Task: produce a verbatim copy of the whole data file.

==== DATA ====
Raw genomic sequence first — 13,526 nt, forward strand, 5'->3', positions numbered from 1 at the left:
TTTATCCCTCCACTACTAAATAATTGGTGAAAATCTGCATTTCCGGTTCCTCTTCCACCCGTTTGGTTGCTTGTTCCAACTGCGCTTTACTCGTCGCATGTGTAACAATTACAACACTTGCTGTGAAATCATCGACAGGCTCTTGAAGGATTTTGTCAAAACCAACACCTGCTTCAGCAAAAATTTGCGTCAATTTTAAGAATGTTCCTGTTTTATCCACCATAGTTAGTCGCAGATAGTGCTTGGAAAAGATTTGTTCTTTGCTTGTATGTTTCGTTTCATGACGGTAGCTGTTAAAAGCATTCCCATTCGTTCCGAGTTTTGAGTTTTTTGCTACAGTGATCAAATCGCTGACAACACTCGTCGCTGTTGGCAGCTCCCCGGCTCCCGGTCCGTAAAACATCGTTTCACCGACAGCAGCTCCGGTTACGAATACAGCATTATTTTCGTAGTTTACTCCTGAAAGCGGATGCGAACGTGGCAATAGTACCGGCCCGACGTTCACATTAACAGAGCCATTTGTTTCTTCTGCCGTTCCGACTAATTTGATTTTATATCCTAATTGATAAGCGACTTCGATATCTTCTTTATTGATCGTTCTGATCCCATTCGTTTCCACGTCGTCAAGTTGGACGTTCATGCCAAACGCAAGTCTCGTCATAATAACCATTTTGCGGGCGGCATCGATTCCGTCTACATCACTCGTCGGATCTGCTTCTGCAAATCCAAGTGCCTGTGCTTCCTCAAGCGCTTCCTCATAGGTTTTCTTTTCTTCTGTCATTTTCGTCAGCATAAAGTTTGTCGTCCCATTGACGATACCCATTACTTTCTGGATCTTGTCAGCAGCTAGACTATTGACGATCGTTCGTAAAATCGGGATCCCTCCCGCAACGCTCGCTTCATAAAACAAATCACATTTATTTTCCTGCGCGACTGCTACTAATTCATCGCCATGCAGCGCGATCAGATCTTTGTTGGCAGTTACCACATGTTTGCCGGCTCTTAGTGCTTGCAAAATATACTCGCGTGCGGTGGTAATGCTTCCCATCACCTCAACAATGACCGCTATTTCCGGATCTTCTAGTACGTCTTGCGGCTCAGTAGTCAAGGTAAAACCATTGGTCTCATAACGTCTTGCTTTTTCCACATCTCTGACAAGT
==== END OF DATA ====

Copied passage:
Raw genomic sequence first — 13,526 nt, forward strand, 5'->3', positions numbered from 1 at the left:
TTTATCCCTCCACTACTAAATAATTGGTGAAAATCTGCATTTCCGGTTCCTCTTCCACCCGTTTGGTTGCTTGTTCCAACTGCGCTTTACTCGTCGCATGTGTAACAATTACAACACTTGCTGTGAAATCATCGACAGGCTCTTGAAGGATTTTGTCAAAACCAACACCTGCTTCAGCAAAAATTTGCGTCAATTTTAAGAATGTTCCTGTTTTATCCACCATAGTTAGTCGCAGATAGTGCTTGGAAAAGATTTGTTCTTTGCTTGTATGTTTCGTTTCATGACGGTAGCTGTTAAAAGCATTCCCATTCGTTCCGAGTTTTGAGTTTTTTGCTACAGTGATCAAATCGCTGACAACACTCGTCGCTGTTGGCAGCTCCCCGGCTCCCGGTCCGTAAAACATCGTTTCACCGACAGCAGCTCCGGTTACGAATACAGCATTATTTTCGTAGTTTACTCCTGAAAGCGGATGCGAACGTGGCAATAGTACCGGCCCGACGTTCACATTAACAGAGCCATTTGTTTCTTCTGCCGTTCCGACTAATTTGATTTTATATCCTAATTGATAAGCGACTTCGATATCTTCTTTATTGATCGTTCTGATCCCATTCGTTTCCACGTCGTCAAGTTGGACGTTCATGCCAAACGCAAGTCTCGTCATAATAACCATTTTGCGGGCGGCATCGATTCCGTCTACATCACTCGTCGGATCTGCTTCTGCAAATCCAAGTGCCTGTGCTTCCTCAAGCGCTTCCTCATAGGTTTTCTTTTCTTCTGTCATTTTCGTCAGCATAAAGTTTGTCGTCCCATTGACGATACCCATTACTTTCTGGATCTTGTCAGCAGCTAGACTATTGACGATCGTTCGTAAAATCGGGATCCCTCCCGCAACGCTCGCTTCATAAAACAAATCACATTTATTTTCCTGCGCGACTGCTACTAATTCATCGCCATGCAGCGCGATCAGATCTTTGTTGGCAGTTACCACATGTTTGCCGGCTCTTAGTGCTTGCAAAATATACTCGCGTGCGGTGGTAATGCTTCCCATCACCTCAACAATGACCGCTATTTCCGGATCTTCTAGTACGTCTTGCGGCTCAGTAGTCAAGGTAAAACCATTGGTCTCATAACGTCTTGCTTTTTCCACATCTCTGACAAGT